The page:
Presently, residents of Puerto Rico are only able to draw under the Disability Insurance Benefits (DIB) or Title II program for Social Security, and are not able to draw under the Supplemental Security Income (SSI) program. This is due to the fact the Social Security Act excludes Puerto Rico, a U.S. territory, from the SSI benefits program. However, these rules may be changing soon which would greatly help disabled residents of Puerto Rico who have been unable to work. Similarly, most children's claims for disability fall under the SSI program. This would vastly expand the number of Puerto Rican children who are allowed to receive disability benefits.
On February 4, 2019, U.S. District Judge Gustavo A. Gelpi issued an opinion noting that the denial of SSI disability benefits to United States citizens in Puerto Rico is unconstitutional. Judge Gelpi stated that to not allow SSI disability benefits to the citizens of Puerto Rico would be "a deprivation of the liberty of the person protected by the Fifth Amendment of the Constitution."
In the case, the government argued that the cost of including Puerto Rico in the SSI program would be too expensive since residents of Puerto Rico do not pay federal income tax which funds the SSI program. Judge Gelpi found the government's argument to be invalid.
"This is not a valid justification for creating classifications of United States citizens and justifying the same under the lax scrutiny of social and economic legislation. While line drawing is necessary for Congress to pass social and economic legislation, it is never a valid reason for disparate treatment of United States citizen's fundamental rights... [which] are the same in the States as in the Territories, without distinction. Equal Protection and Due Process are fundamental rights afforded to every United States citizen, including those who under the United States flag make Puerto Rico their home. All United States citizens must trust that their fundamental constitutional rights will be safeguarded everywhere within the Nation, be in a State or Territory."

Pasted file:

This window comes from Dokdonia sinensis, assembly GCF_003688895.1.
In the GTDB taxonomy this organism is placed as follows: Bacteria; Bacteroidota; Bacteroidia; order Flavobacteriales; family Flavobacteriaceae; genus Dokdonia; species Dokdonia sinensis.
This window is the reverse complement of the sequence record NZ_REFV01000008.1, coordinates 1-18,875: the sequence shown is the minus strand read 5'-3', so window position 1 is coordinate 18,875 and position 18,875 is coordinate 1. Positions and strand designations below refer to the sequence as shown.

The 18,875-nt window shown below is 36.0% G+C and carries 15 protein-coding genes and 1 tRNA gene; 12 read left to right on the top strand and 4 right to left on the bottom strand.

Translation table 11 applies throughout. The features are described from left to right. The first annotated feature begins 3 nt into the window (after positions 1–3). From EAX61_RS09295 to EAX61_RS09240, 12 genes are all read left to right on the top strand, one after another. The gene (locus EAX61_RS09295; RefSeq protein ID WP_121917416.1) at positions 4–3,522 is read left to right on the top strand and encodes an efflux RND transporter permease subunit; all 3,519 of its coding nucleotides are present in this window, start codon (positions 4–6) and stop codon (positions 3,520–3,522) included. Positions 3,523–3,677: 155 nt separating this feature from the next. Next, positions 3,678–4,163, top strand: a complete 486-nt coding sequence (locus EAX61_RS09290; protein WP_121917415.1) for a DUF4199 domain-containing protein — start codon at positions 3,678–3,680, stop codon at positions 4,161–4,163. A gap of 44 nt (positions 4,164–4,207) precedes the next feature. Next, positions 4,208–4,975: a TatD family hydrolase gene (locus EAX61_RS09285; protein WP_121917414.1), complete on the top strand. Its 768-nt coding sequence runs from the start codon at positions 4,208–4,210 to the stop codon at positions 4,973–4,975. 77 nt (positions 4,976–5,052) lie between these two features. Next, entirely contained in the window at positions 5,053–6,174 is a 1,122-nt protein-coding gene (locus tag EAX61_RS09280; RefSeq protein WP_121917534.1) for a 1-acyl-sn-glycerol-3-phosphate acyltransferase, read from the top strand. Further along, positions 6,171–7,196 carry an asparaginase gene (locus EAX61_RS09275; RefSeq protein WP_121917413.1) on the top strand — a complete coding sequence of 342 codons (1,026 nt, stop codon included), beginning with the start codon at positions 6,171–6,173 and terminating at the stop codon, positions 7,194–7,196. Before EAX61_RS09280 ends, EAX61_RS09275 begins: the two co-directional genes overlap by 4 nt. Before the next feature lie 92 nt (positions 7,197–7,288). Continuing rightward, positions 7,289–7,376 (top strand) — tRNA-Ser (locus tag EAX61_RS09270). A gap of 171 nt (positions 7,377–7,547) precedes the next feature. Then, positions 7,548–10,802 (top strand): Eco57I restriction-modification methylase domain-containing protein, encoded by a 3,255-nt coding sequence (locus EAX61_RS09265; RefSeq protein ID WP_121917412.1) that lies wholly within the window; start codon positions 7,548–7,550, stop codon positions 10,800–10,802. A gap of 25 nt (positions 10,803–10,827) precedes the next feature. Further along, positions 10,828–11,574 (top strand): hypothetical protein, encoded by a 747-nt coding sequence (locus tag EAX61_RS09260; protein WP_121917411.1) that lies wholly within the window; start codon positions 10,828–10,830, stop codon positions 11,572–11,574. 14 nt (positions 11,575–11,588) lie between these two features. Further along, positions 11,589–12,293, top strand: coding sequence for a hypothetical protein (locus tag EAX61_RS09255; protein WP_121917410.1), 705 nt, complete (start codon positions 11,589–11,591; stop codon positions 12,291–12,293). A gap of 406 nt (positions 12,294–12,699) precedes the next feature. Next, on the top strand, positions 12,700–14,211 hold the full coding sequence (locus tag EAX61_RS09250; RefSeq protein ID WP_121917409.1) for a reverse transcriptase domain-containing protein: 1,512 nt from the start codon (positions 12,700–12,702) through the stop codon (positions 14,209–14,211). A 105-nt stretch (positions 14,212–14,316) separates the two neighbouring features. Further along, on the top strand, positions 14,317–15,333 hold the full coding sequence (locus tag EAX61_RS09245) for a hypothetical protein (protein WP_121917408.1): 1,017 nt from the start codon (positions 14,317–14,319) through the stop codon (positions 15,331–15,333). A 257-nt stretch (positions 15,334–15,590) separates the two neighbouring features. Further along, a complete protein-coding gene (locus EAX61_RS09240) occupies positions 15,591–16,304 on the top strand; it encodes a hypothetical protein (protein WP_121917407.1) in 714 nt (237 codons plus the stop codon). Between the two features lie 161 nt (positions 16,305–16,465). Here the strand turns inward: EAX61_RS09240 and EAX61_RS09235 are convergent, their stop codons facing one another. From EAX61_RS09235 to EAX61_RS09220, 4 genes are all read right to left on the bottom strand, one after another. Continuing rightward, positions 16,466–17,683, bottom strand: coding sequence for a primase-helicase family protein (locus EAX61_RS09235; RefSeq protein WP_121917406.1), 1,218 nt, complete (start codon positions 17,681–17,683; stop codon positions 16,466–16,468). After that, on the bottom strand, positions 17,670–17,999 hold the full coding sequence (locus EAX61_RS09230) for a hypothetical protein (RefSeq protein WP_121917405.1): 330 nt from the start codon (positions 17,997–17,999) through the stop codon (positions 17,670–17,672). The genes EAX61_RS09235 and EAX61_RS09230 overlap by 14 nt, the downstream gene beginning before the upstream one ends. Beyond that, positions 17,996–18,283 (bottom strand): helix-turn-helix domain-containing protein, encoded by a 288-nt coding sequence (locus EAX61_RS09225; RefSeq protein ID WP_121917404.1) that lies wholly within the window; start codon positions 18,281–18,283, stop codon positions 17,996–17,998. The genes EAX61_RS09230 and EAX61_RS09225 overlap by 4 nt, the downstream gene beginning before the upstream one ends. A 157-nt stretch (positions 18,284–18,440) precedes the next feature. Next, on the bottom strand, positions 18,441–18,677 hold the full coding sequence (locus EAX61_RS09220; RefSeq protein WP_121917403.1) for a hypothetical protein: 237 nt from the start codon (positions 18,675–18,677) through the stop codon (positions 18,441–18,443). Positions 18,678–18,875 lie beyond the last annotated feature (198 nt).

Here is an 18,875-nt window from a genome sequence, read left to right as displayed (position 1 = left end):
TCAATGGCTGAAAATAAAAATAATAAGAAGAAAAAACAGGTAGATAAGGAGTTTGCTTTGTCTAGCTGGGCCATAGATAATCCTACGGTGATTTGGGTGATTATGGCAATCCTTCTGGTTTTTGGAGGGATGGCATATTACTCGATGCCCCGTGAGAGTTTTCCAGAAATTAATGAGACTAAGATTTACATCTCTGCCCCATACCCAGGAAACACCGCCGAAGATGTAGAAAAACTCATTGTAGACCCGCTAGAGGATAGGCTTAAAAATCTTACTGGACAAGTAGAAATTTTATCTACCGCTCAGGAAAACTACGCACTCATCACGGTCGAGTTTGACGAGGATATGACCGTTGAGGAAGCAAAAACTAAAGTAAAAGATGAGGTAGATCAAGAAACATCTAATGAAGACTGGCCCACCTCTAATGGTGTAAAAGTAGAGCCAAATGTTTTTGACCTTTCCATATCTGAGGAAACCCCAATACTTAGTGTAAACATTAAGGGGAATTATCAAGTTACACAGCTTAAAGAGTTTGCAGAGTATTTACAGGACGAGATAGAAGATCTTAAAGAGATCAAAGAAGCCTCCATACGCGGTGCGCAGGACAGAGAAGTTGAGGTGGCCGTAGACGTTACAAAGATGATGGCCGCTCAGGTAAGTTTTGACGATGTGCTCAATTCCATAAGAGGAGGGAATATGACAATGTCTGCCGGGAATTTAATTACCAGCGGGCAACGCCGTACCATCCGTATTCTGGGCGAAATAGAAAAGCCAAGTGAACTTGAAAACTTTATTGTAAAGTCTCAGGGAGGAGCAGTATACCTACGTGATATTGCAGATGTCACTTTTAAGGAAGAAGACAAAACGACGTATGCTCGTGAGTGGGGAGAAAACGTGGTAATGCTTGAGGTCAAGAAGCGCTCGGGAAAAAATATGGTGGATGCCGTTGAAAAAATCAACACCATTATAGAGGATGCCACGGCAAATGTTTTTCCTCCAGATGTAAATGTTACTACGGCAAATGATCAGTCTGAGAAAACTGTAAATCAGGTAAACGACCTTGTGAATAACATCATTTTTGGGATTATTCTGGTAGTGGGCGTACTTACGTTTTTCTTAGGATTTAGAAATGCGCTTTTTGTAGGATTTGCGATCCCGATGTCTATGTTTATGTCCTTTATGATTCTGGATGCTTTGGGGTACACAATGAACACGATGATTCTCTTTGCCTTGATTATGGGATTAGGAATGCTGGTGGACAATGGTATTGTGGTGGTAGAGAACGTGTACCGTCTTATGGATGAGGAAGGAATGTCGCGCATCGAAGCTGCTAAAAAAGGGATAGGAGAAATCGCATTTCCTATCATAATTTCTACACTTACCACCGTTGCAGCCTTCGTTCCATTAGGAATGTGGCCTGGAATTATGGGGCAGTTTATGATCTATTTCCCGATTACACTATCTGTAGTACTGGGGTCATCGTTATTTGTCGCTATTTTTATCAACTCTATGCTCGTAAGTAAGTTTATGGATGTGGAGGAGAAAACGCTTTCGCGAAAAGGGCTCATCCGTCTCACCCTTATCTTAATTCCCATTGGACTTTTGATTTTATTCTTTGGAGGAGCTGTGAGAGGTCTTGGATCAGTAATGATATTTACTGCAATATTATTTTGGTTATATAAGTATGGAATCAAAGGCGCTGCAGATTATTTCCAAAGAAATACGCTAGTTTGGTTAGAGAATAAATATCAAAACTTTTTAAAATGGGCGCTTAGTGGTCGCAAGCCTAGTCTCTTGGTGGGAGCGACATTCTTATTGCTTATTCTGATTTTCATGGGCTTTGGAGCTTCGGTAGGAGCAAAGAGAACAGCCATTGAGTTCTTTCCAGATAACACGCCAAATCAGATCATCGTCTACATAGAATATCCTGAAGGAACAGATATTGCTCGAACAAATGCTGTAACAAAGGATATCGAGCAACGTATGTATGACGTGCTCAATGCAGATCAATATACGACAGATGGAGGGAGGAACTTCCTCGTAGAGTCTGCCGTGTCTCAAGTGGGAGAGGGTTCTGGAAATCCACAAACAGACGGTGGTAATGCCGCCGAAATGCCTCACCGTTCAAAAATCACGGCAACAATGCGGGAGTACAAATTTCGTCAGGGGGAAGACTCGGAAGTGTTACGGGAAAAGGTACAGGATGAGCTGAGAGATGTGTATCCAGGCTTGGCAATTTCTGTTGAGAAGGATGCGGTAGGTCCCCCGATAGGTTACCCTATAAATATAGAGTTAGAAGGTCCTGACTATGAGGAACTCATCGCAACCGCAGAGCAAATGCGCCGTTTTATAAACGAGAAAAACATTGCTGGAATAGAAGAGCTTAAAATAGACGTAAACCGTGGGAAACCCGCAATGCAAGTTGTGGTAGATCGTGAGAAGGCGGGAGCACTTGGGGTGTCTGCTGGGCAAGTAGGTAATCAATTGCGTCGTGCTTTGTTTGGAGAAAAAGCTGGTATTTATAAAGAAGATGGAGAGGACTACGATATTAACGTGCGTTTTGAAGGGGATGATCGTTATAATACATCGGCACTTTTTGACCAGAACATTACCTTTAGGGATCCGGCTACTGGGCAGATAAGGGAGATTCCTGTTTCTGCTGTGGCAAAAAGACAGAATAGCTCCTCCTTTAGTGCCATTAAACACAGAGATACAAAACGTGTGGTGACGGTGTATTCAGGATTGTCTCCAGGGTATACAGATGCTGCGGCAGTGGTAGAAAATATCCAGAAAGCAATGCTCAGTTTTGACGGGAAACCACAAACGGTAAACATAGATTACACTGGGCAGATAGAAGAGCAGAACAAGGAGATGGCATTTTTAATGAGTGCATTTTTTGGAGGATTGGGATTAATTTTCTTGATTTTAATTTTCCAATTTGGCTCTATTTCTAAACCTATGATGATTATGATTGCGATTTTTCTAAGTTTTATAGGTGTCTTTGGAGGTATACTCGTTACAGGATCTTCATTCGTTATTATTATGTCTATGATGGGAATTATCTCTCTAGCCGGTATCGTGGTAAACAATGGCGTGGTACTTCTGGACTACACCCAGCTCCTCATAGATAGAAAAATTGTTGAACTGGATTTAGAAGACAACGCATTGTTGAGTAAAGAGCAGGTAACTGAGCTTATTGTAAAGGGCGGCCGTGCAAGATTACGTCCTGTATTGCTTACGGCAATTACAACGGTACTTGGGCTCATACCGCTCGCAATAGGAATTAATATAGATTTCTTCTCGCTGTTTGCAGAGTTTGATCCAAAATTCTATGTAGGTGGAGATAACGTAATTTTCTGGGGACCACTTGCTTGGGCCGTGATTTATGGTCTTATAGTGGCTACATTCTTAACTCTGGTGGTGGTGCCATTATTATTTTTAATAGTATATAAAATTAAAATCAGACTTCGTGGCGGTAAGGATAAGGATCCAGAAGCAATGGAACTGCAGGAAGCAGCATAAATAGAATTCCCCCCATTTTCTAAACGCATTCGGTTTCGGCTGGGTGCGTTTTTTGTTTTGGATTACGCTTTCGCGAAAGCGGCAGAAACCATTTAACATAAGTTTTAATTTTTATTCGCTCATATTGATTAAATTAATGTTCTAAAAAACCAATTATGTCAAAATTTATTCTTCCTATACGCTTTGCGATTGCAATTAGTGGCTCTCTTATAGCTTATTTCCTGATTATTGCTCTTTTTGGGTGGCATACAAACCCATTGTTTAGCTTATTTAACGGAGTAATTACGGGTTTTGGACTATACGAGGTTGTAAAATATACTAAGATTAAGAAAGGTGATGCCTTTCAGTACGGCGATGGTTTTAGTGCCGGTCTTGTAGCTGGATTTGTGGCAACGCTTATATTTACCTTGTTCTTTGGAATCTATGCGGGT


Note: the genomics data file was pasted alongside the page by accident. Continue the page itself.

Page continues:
The SSI program is for those who have not paid into the system in order to be insured for Disability Insurance Benefits. Because Puerto Rican children are not of legal age to pay into the Disability Insurance Benefits, their inability to receive SSI infringes on their constitutional rights.
In response to the District Court's decision, Puerto Rico's Resident Commissioner Jennifer González Colón (R) introduced the "Supplemental Security Income Equality Act," which would extend the SSI benefits program to Puerto Rico as well as Guam, American Samoa, and the U.S. Virgin Islands. However, Social Security has not yet published instructions on how they will process SSI claims made in Puerto Rico and the other territories or when this will take effect.
If you or someone you know needs help with a disability claim please call us at 251-343-1111 or 1-800-332-1529 or look us up online at www.gardberglaw.com. Send us a message and we will be happy to review your claim and see if we can help you get the benefits you deserve. Call one of the experienced disability representatives at Gardberg & Kemmerly, P.C. today for a free consultation. Gardberg & Kemmerly specializes in helping the injured and disabled in Alabama, Mississippi, Florida and Louisiana.